Like many young people, I used to think that I could eat whatever I wanted and still be ‘healthy’. So long as I didn’t gain any weight, I was okay. I had youth on my side and an insanely fast metabolism. Then one day, I woke up and suddenly I was 2 stone overweight–even my fat pants were getting too small! Gutted, I’ve decided it is finally time to do something about it.
I’ve already seen Robert Kenner’s Food, Inc. , read Michael Pollan’s books In Defense of Food and The Omnivore’s Dilemma, followed Jamie Oliver’s Food Revolution both in the UK and US, and was making what I thought were better food choices. Not to mention, I have my mum constantly reminding me of what I ought to be eating.
But even though I was becoming more aware of nutrition and food, it wasn’t enough for me to make a strong commitment to drastically change my eating habits. That is, until now. If you can get your hands on Forks Over Knives and Food Matters, I highly recommend adding them to your food education library (both books and DVDs are available) .
Of course there is always the danger of going overboard with anything, even ‘healthy’ eating. There are always new studies coming out about how something we thought was good for us in the past is now making us ill. It can be frustrating and overwhelming. So it’s important for everyone to find their own balance. But when it comes down to it, the basis to healthy eating really is all quite simple.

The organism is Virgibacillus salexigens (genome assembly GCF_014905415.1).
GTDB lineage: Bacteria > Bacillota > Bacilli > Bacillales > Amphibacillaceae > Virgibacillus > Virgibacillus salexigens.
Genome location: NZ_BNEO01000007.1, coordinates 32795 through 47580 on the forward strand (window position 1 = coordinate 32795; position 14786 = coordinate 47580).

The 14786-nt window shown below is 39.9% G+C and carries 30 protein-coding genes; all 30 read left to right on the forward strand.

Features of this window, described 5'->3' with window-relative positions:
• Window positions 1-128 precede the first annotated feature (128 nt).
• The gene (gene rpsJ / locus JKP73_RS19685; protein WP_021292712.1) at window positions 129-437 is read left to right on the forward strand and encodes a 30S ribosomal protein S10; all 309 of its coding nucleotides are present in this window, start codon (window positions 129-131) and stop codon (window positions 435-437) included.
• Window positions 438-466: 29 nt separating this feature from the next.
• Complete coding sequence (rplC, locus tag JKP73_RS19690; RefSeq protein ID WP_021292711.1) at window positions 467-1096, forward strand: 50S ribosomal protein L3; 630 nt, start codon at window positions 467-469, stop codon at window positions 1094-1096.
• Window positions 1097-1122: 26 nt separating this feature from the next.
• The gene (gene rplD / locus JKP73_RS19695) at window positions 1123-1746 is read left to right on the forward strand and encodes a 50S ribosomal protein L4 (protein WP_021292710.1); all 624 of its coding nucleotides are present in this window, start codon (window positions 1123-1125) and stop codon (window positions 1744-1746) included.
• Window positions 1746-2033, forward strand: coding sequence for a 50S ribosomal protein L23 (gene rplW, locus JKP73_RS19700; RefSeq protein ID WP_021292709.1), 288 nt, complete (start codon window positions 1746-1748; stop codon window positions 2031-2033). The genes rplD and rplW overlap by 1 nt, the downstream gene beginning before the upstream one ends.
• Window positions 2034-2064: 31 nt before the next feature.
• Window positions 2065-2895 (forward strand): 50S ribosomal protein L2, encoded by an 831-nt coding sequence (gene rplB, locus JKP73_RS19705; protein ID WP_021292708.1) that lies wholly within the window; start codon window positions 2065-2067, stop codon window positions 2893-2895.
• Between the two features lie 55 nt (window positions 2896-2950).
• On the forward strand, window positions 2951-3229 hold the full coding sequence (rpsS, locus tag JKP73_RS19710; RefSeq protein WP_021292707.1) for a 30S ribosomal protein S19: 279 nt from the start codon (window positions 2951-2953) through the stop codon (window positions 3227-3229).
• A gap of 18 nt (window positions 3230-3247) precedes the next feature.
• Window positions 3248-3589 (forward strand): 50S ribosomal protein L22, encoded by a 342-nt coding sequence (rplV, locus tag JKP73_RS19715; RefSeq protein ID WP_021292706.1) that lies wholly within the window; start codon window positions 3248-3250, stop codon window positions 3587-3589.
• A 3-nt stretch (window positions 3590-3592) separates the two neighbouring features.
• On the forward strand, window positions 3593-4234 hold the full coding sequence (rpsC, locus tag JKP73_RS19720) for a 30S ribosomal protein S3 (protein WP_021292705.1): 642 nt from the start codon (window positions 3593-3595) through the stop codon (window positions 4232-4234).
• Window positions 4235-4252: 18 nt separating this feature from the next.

Food matters. It matters where it comes from, how we prepare it, and how much of it we eat. We’ve become programmed to want everything done instantly–fast, quick, and easy. Most of us would prefer a pill for every ill instead of thinking about prevention. So why are we so afraid of being healthy? Why is there so much resistance to any sort of health movement? Is it because maintaining a healthy lifestyle and taking actions to prevent illness takes time and commitment? Are we really that lazy we can’t even take responsibility for our own health?
But imagine if we were all healthy. We would have a health epidemic. The vast majority of doctors in the world would have to retrain. There simply isn’t money in health, but there is a bucket load of cash to be made from people that are sick.
I’m not denying the benefits of modern medicine–there are many. But there are alternatives to medicine, such as nutritional therapy that have not been fully explored by the medical industry. It makes me wonder if my grandfather could have survived cancer had he been offered both modern medicine and nutritional therapy, with a strong emphasis on nutrition.